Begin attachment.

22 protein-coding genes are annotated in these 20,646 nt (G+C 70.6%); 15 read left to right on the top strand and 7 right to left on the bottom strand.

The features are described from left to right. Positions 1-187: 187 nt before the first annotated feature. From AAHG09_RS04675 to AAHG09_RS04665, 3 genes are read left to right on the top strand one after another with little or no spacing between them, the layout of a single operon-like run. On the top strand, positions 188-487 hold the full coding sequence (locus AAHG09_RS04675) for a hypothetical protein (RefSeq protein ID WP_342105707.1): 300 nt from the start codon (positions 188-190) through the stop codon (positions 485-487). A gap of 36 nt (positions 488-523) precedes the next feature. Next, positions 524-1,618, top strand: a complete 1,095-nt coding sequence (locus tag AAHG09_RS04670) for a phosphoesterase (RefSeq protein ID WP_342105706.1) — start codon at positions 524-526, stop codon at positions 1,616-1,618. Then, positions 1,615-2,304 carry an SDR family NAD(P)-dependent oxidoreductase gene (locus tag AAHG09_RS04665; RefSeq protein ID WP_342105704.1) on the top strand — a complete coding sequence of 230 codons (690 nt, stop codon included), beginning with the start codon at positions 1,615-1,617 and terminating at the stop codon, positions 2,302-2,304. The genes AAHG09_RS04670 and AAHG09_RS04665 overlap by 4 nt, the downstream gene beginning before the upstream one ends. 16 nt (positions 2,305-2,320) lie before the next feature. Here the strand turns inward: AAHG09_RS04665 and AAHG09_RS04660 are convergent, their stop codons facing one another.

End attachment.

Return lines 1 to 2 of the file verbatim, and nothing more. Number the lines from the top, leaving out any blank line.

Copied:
22 protein-coding genes are annotated in these 20,646 nt (G+C 70.6%); 15 read left to right on the top strand and 7 right to left on the bottom strand.

The features are described from left to right. Positions 1-187: 187 nt before the first annotated feature. From AAHG09_RS04675 to AAHG09_RS04665, 3 genes are read left to right on the top strand one after another with little or no spacing between them, the layout of a single operon-like run. On the top strand, positions 188-487 hold the full coding sequence (locus AAHG09_RS04675) for a hypothetical protein (RefSeq protein ID WP_342105707.1): 300 nt from the start codon (positions 188-190) through the stop codon (positions 485-487). A gap of 36 nt (positions 488-523) precedes the next feature. Next, positions 524-1,618, top strand: a complete 1,095-nt coding sequence (locus tag AAHG09_RS04670) for a phosphoesterase (RefSeq protein ID WP_342105706.1) — start codon at positions 524-526, stop codon at positions 1,616-1,618. Then, positions 1,615-2,304 carry an SDR family NAD(P)-dependent oxidoreductase gene (locus tag AAHG09_RS04665; RefSeq protein ID WP_342105704.1) on the top strand — a complete coding sequence of 230 codons (690 nt, stop codon included), beginning with the start codon at positions 1,615-1,617 and terminating at the stop codon, positions 2,302-2,304. The genes AAHG09_RS04670 and AAHG09_RS04665 overlap by 4 nt, the downstream gene beginning before the upstream one ends. 16 nt (positions 2,305-2,320) lie before the next feature. Here the strand turns inward: AAHG09_RS04665 and AAHG09_RS04660 are convergent, their stop codons facing one another.